Blue is an elusive color. Crush the feathers of a blue jay or the wings of a Morpho butterfly and you’ll see gray dust; our perception of their electric blue hue depends on microscopic structural features that bend the light just so. The blue sky is merely a mirage of refracting light, as are blue eyes. Truly blue pigments are exceedingly rare in the natural world, which is perhaps part of their allure—blue is our favorite color, according to an international, cross-cultural survey.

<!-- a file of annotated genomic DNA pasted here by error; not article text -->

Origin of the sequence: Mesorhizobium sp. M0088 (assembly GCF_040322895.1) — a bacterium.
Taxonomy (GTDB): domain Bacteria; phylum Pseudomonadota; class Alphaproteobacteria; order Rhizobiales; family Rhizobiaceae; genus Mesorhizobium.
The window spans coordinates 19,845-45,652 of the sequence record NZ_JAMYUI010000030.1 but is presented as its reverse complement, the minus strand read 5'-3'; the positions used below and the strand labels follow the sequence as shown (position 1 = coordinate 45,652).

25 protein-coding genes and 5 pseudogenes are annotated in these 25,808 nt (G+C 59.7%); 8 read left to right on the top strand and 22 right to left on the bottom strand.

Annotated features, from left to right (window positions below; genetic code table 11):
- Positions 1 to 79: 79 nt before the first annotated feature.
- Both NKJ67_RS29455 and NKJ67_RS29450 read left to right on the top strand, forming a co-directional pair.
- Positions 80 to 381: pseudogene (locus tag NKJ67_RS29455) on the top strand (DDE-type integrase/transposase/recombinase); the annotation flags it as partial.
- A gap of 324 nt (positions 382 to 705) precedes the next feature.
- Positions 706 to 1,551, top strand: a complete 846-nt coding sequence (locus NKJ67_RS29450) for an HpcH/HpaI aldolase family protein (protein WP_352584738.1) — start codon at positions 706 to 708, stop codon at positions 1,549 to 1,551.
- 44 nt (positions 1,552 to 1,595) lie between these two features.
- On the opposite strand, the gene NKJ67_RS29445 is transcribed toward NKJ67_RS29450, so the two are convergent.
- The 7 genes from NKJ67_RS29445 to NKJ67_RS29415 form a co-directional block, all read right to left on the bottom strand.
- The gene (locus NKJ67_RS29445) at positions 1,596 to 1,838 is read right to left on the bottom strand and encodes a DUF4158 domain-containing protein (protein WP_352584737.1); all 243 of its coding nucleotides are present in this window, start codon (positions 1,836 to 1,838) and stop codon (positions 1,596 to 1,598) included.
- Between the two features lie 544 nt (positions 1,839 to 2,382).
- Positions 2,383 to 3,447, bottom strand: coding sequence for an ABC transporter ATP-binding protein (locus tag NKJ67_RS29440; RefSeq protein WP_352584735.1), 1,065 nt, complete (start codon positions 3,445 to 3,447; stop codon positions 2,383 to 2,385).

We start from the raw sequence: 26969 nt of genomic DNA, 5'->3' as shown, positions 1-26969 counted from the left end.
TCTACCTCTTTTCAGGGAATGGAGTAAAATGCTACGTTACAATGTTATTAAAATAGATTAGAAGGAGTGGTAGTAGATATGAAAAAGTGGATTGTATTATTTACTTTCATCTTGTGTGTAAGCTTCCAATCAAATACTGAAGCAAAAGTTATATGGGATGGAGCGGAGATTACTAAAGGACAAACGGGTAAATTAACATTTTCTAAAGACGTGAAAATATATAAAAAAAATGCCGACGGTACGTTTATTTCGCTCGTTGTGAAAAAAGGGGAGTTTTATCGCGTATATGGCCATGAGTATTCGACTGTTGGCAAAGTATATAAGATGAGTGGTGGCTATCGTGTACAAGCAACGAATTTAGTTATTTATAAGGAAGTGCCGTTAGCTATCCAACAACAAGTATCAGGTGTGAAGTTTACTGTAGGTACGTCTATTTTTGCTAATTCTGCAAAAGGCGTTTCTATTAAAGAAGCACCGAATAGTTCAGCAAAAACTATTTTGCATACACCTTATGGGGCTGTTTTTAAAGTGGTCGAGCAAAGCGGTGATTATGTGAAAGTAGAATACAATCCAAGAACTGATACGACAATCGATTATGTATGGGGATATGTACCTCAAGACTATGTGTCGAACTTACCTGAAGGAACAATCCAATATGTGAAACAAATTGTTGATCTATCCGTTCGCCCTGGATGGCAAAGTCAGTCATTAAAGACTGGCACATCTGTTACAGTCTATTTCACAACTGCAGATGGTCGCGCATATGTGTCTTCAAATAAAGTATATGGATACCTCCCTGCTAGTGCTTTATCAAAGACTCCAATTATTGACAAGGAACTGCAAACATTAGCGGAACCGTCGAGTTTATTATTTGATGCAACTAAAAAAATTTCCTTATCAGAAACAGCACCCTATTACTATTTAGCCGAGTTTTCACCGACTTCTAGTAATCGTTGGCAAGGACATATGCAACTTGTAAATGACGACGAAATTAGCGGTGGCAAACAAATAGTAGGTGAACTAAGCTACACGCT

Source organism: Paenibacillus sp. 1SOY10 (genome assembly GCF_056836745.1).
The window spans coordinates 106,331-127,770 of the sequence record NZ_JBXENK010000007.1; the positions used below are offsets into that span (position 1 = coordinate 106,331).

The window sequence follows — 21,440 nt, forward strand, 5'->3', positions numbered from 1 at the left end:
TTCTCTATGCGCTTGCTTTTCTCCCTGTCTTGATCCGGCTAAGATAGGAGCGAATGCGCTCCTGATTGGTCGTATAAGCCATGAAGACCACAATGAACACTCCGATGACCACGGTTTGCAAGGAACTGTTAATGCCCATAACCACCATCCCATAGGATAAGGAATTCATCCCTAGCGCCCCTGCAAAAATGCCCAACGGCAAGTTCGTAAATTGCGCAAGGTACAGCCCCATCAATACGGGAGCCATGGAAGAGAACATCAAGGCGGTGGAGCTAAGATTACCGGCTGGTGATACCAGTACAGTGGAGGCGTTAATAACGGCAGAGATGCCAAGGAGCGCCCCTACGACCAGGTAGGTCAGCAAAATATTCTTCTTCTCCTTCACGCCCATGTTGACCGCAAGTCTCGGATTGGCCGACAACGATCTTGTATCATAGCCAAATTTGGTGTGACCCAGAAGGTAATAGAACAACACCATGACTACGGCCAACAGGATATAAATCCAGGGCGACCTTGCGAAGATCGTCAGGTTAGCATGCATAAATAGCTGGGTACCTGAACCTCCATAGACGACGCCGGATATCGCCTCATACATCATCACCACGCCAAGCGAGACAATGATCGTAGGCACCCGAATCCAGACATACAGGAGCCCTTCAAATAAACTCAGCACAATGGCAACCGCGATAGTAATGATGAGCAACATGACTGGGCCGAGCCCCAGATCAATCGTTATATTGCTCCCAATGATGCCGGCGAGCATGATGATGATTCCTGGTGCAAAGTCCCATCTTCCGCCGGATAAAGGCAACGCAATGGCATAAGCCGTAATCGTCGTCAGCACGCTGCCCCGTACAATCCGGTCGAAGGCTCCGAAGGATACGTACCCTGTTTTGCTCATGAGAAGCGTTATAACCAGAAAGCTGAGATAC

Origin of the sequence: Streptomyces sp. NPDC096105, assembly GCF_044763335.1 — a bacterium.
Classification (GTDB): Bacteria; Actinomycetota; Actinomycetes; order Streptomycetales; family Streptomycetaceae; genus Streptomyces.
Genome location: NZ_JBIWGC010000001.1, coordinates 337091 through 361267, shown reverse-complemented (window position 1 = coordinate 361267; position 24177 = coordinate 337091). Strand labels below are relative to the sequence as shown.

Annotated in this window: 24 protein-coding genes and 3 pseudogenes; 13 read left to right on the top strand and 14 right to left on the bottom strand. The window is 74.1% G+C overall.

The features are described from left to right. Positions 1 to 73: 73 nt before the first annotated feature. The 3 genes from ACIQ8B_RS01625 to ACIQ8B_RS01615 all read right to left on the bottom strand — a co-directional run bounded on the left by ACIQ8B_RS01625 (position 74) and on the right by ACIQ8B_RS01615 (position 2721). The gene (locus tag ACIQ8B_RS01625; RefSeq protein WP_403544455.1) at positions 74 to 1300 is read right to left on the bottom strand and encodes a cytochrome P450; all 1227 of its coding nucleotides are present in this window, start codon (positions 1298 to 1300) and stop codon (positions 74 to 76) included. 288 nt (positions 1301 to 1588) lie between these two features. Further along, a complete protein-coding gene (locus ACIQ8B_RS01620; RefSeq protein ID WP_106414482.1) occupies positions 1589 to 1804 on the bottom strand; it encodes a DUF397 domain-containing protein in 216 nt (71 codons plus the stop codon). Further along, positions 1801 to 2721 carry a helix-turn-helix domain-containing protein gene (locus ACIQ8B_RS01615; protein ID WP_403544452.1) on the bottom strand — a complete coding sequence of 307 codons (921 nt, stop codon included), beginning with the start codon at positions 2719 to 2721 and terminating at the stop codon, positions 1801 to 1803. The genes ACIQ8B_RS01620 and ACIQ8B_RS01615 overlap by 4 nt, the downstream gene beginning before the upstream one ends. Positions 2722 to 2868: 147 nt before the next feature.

Have you ever been engrossed in your favorite episode of Star Trek on your smartphone and thought “Hey! The color of Kirk’s uniform doesn’t look pure!” Yeah, most of us probably wouldn’t think that. But with quantum dots seeping into modern displays, our viewing expectations could drastically change.
I had to see for myself why some users have called them “happy glasses”—through them, everything looks more vibrant, distinct and intense. As soon as I donned the glasses, the run-down street I was walking on in West Berkeley looked as if it suddenly had been given a fresh coat of paint, the grays dusted away. I felt as if I was inside an oversaturated Instagram photo, or Pleasantville after the town was colored in.
The color shift I experienced while wearing EnChroma Cx lenses was overdramatic—but that’s because I’m not colorblind.
Posted on November 17, 2015 - 2:40pm